After a global ransomware attack extending from Russia to the U.S. hit computer systems last week, security analysts quickly realized the perpetrators were using stolen cyber weapons that were part of the National Security Agency's (NSA) arsenal — for the second time in just six weeks.
While the NSA has yet to acknowledge publicly that their hacking tools have fallen into the wrong hands, at least one congressman asked them to take action. "As a computer science major, my long-term fear — which is shared by security researchers — is that this is the tip of the iceberg and many more malware attacks will soon be released based on NSA's hacking tools," Rep. Ted Lieu, D-Calif., wrote in a letter to NSA Director Michael Rogers.
"NSA-created malware has now apparently caused many businesses to grind to a halt, targeted critical infrastructure management systems and ATMs across Europe and Asia, and disrupted the global flow of travel and commerce — including the port of Los Angeles, where some of my constituents are employed," the letter said. If the agency had any knowledge or information on how to stop the attacks, Lieu said they should "immediately disclose it." Victims and technology companies have also spoken out, saying "the world isn’t ready for this."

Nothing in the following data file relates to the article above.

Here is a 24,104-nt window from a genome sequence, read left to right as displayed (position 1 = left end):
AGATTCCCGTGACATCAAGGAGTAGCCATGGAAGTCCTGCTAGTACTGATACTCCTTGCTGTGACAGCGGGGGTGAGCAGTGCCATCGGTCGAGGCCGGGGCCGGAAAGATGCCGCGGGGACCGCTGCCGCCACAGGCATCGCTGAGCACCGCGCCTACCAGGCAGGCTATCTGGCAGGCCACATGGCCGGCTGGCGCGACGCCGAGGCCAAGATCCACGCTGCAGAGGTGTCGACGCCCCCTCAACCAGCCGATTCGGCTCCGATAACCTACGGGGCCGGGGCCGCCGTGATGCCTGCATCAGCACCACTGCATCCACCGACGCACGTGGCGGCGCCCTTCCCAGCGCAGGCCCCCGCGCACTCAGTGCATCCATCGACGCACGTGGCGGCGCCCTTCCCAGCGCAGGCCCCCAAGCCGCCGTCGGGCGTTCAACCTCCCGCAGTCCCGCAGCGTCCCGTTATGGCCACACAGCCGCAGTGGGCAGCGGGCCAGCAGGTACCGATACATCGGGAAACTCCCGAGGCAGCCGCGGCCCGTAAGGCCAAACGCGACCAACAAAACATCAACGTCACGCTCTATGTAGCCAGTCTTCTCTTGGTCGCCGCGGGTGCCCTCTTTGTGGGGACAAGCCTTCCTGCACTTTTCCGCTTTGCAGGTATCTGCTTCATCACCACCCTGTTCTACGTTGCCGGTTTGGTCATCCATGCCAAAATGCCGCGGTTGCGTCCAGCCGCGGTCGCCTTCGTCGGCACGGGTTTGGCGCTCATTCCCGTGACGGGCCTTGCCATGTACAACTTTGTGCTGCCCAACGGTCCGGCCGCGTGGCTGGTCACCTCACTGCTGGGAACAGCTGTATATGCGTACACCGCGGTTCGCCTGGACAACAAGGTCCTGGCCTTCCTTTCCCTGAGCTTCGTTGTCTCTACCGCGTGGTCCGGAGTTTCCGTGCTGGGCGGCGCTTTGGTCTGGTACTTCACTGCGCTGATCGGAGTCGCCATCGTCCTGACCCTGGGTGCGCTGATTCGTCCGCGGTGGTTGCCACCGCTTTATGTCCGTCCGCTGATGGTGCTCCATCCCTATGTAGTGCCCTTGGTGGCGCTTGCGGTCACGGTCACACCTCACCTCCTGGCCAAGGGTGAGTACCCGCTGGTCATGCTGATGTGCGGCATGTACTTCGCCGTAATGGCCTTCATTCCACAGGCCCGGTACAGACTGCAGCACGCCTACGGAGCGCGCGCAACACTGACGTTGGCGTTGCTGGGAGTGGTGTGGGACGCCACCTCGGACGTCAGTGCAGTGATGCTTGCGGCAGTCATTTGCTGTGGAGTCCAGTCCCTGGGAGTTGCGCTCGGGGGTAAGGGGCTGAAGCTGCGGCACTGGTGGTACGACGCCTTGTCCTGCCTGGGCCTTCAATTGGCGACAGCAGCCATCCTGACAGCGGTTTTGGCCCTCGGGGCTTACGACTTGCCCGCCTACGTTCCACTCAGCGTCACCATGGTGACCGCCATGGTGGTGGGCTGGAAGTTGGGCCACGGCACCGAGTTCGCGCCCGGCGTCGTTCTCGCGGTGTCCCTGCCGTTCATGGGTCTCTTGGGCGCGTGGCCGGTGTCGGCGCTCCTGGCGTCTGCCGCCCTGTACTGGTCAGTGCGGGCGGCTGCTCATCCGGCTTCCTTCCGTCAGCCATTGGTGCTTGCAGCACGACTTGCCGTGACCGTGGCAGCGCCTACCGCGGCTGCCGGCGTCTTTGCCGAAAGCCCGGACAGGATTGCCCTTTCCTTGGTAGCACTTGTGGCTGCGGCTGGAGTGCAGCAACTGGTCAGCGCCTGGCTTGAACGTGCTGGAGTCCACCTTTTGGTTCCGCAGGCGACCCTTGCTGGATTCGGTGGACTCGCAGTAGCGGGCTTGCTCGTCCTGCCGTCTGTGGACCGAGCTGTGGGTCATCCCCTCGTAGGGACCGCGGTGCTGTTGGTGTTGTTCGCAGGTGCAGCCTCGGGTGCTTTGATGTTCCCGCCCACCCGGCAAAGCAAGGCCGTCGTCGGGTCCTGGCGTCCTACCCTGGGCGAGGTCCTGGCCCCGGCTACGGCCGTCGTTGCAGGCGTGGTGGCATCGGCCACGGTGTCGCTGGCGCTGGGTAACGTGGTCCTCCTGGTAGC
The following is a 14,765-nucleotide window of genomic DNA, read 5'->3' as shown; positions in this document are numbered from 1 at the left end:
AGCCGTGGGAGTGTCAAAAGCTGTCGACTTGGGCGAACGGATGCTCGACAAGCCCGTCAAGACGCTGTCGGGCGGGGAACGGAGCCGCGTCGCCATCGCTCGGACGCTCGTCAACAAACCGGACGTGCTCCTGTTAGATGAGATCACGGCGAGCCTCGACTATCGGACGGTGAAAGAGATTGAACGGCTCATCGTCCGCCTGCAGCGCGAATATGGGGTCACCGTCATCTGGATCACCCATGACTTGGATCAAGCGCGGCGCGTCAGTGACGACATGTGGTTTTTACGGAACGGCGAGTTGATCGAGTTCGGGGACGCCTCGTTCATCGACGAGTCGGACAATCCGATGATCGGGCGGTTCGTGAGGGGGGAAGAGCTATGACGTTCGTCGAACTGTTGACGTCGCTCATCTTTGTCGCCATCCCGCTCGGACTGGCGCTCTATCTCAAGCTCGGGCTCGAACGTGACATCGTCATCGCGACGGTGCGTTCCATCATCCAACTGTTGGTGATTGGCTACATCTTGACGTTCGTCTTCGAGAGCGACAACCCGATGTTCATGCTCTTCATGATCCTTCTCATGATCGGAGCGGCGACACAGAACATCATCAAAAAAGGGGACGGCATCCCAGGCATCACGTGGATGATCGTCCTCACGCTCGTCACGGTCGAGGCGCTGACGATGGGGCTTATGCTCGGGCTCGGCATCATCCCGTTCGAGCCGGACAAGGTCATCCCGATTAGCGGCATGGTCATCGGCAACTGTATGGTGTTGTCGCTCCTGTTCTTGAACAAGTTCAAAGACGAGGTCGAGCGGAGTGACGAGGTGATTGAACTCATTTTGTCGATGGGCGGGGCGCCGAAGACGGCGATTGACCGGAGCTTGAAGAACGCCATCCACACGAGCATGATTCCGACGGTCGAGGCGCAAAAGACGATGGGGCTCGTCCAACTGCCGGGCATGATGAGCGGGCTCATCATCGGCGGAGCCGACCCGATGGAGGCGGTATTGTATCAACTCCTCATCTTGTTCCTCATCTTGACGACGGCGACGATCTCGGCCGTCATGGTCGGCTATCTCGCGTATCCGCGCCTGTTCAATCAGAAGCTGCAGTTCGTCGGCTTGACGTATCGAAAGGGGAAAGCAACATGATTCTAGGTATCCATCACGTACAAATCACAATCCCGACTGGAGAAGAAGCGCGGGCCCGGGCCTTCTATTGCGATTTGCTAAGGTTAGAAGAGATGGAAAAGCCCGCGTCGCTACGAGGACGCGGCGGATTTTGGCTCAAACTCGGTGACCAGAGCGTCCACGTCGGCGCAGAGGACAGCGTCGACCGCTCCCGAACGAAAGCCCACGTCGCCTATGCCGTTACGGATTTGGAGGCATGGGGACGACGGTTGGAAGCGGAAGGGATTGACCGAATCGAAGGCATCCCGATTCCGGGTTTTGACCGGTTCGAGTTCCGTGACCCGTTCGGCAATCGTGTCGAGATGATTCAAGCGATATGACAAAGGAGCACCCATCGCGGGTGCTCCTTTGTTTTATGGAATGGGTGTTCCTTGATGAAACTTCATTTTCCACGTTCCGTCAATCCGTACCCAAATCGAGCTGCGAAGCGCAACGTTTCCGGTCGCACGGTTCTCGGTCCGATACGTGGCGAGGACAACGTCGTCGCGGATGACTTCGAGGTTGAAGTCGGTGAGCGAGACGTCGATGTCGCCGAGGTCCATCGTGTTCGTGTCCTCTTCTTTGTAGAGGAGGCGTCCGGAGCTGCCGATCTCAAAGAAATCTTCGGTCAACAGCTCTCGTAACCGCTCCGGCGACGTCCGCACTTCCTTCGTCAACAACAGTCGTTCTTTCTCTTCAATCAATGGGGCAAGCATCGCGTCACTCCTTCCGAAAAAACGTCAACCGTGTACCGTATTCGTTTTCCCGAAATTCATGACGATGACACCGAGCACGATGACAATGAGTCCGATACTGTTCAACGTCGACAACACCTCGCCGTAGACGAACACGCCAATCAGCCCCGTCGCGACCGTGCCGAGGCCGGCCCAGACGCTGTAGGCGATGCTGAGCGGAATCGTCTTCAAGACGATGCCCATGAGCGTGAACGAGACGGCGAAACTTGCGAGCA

Yet the government has yet to take any responsibility for weapons that they either developed or purchased. Intelligence officials have said North Korea is responsible for the WannaCry cyberattack in May. NATO announced on Friday that a state actor is once again believed to be behind the most recent attack.
The New York Times elaborated:
In both cases, the attackers used hacking tools that exploited vulnerabilities in Microsoft software. The tools were stolen from the N.S.A., and a group called the Shadow Brokers made them public in April. The group first started offering N.S.A. weapons for sale in August, and recently even offered to provide N.S.A. exploits to paid monthly subscribers.
"If American espionage cannot protect the special tools that it possesses, it doesn't matter that they are good people working for good purposes under good oversight," Michael Hayden, former director of both the NSA and CIA, told NBC News. "If they cannot protect the tools, I just can't mount the argument to defend that they should have them. This is the one that, unless resolved, I think actually could constitute a legitimate argument to do less."